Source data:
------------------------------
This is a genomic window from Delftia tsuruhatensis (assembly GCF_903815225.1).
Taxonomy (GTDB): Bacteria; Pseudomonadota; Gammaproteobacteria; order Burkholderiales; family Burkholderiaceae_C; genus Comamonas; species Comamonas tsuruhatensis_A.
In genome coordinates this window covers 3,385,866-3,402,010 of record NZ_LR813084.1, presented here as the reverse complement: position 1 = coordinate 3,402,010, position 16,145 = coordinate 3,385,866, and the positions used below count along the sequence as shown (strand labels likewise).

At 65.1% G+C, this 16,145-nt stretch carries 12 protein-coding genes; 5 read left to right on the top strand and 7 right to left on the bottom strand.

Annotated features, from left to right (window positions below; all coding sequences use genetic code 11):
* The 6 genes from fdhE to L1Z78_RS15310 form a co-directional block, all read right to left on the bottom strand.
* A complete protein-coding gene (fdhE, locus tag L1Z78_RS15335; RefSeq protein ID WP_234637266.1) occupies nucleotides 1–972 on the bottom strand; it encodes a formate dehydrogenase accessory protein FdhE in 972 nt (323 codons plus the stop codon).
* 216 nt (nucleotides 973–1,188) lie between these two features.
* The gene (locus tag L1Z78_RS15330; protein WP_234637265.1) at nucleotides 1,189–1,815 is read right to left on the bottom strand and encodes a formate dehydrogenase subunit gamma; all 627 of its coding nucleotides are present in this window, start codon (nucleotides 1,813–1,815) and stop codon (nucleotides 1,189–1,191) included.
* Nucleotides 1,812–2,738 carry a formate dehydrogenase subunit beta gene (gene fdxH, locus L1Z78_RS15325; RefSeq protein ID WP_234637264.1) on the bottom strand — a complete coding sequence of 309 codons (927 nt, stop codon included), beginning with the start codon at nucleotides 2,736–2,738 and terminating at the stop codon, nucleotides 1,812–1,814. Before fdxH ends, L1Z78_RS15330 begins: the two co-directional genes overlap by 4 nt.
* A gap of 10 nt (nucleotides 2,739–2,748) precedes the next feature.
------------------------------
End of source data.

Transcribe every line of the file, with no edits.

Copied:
This is a genomic window from Delftia tsuruhatensis (assembly GCF_903815225.1).
Taxonomy (GTDB): Bacteria; Pseudomonadota; Gammaproteobacteria; order Burkholderiales; family Burkholderiaceae_C; genus Comamonas; species Comamonas tsuruhatensis_A.
In genome coordinates this window covers 3,385,866-3,402,010 of record NZ_LR813084.1, presented here as the reverse complement: position 1 = coordinate 3,402,010, position 16,145 = coordinate 3,385,866, and the positions used below count along the sequence as shown (strand labels likewise).

At 65.1% G+C, this 16,145-nt stretch carries 12 protein-coding genes; 5 read left to right on the top strand and 7 right to left on the bottom strand.

Annotated features, from left to right (window positions below; all coding sequences use genetic code 11):
* The 6 genes from fdhE to L1Z78_RS15310 form a co-directional block, all read right to left on the bottom strand.
* A complete protein-coding gene (fdhE, locus tag L1Z78_RS15335; RefSeq protein ID WP_234637266.1) occupies nucleotides 1–972 on the bottom strand; it encodes a formate dehydrogenase accessory protein FdhE in 972 nt (323 codons plus the stop codon).
* 216 nt (nucleotides 973–1,188) lie between these two features.
* The gene (locus tag L1Z78_RS15330; protein WP_234637265.1) at nucleotides 1,189–1,815 is read right to left on the bottom strand and encodes a formate dehydrogenase subunit gamma; all 627 of its coding nucleotides are present in this window, start codon (nucleotides 1,813–1,815) and stop codon (nucleotides 1,189–1,191) included.
* Nucleotides 1,812–2,738 carry a formate dehydrogenase subunit beta gene (gene fdxH, locus L1Z78_RS15325; RefSeq protein ID WP_234637264.1) on the bottom strand — a complete coding sequence of 309 codons (927 nt, stop codon included), beginning with the start codon at nucleotides 2,736–2,738 and terminating at the stop codon, nucleotides 1,812–1,814. Before fdxH ends, L1Z78_RS15330 begins: the two co-directional genes overlap by 4 nt.
* A gap of 10 nt (nucleotides 2,739–2,748) precedes the next feature.